Intersections is also meant to inspire and challenge. The masthead of Intersections states that this newsletter holds “stories of invitation to walk in the path of Jesus.” Richard Moyer’s article invites us to think critically about what Christians believe in times of war. Blaine Detwiler’s final contribution to the series on “The Seven Core Convictions that Global Mennonites Share” takes us to the unfamiliar Christmas traditions of an orthodox church and asks: What keeps us, as people, apart from each other?

intersections.jpgFinally, Intersections is meant to encourage us to engage each other. Every article, as long as it is available, includes it’s author’s congregation and email address. We include these pieces of information to provoke an ongoing conversation that each article begins. Next time an article inspires or challenges you, why not email the author and tell them what you liked or invite the author to meet for coffee and further conversation? Intersections also includes contact information for our Conference Related Ministries. This is not only a great way to get in touch with these ministries and learn about what they do but its also an opportunity to find ways, like volunteering, that you can be a part of the work they do for us all. Intersections also often includes information on ways to connect and contribute to the work of fellow conference members. For example, the March 2008 issue included an article about the Missions Operational Grants available to congregations who want to try new initiatives to find new and creative ways to engage others, seeking ways to reach out to their communities or to people around the globe. Each recipient of these grants will be asked to submit a reflection on these initiatives in future issues.

It is my hope that every time you read an issue of Intersections you are not only reminded that this is who and what the conference is, this is who and what you are a part of, but that you are also inspired enough and challenged to engage each other and the opportunities available “to walk in the path of Jesus.”

A reflection from the border: Of communion, giants and yeast

communion.jpgDo you realize you’ve just politicized your faith? Jason’s question struck me as it made profound sense. Of course I knew that taking communion from a Mexican brother through the border fence between California and Mexico was a customs violation and I was therefore breaking the law. I just hadn’t connected the fact that my decision to commit an act of civil disobedience by taking part in a religious tradition was therefore also a political act of faith.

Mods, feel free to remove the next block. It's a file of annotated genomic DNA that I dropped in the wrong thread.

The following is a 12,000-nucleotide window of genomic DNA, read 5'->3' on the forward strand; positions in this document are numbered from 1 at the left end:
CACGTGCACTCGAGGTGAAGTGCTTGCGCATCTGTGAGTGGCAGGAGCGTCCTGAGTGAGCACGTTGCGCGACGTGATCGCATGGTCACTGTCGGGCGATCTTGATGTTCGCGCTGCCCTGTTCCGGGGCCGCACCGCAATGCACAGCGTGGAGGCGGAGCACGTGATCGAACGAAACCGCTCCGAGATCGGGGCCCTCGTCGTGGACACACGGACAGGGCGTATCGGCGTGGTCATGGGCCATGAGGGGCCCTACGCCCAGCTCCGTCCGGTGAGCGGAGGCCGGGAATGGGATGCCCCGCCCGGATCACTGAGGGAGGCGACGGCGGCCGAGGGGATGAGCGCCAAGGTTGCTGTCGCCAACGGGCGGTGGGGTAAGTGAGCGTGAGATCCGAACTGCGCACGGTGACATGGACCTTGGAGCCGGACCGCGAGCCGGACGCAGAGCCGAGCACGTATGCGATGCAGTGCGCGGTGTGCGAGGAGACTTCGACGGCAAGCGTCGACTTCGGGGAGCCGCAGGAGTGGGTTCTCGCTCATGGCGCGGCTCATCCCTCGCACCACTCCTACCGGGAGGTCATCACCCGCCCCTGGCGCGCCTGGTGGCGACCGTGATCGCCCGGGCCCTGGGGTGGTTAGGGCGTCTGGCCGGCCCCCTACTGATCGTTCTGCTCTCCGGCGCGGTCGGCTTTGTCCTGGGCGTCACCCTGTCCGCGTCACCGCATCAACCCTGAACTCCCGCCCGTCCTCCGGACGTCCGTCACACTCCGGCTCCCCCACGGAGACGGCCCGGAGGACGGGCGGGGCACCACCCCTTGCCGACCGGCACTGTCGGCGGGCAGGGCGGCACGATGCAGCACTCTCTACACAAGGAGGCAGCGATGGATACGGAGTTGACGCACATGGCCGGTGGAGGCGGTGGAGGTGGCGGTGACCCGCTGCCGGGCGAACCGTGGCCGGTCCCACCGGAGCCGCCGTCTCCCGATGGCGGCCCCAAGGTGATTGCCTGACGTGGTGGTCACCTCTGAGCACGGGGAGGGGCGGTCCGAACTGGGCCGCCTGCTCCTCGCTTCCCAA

I joined my friend and Pacific Southwest Mennonite Conference colleague Jason Evans and other members of the Ecclesia Collective in San Diego’s Friendship Park that bright Sunday afternoon on World Communion Day knowing that I’d be breaking a law. Why? The righteous answer is that I did it because I was seeking to bring exposing light to the dark and increasing injustices of our country’s immigration policies. The personal answer is that I did it for my friends here in Philadelphia who struggle with immigration issues everyday, adding stress and fear to already busy lives.

If I’m truthful I knew what I was going to do long before I stepped foot in San Diego earlier that week. In my search for cheap travel reading I raided the magazine racks at the Conference Center and happened across Christian Century’s October 8th issue. This issue just so happened to include an article written by Pastor John Fanestil, the man officiating communion services at Friendship Park for several months. As I read his article on my way to California goosebumps ran down my arms. Suddenly what I would be doing on Sunday became very real and I was aware that if the Border Patrol so chose, I could be arrested for taking communion through the fence. In an instant Jennifer Knapp’s simple version of the Lord’s Prayer, entitled “Hallowed” which we sang this year at Franconia Conference Assembly, played in my head and I was calm.

In actuality the risk of arrest was slim to none. The Border Patrol stayed a good 50 yards back from the crowd of around 100 people participating in the sacrament and did not disturb us even once. Even the forceful group of Minutemen, who had harassed participants in weeks before, stayed away on World Communion Day.

So why bother with such a small act in the face of such an insurmountable giant? Pastor Fanestil began his vigil soon after he learned that despite public protest Friendship Park will be shut down for public access in the near future. In place of the chain link fence, which replaced a mere chain in the 70s, three wall-like fences, with service roads in between, will be erected. No longer will people be able to visit family and friends through the fence, no longer will global Christians be able to face each other across the border and break bread together.

communion-2.jpgJason helped officiate this service because he wishes to expose the racism that is inherent in immigration restrictions and anti-immigrant attitudes. In his blog response to the World Communion Day service, entitled The Body, The Blood, The Border, Jason revealed a more personal encounter with the racism embedded in the anti-immigrant attitudes that he grew up with. He looks back at his own beliefs and actions towards the Hispanic migrant farmers who lived nearby with dismay.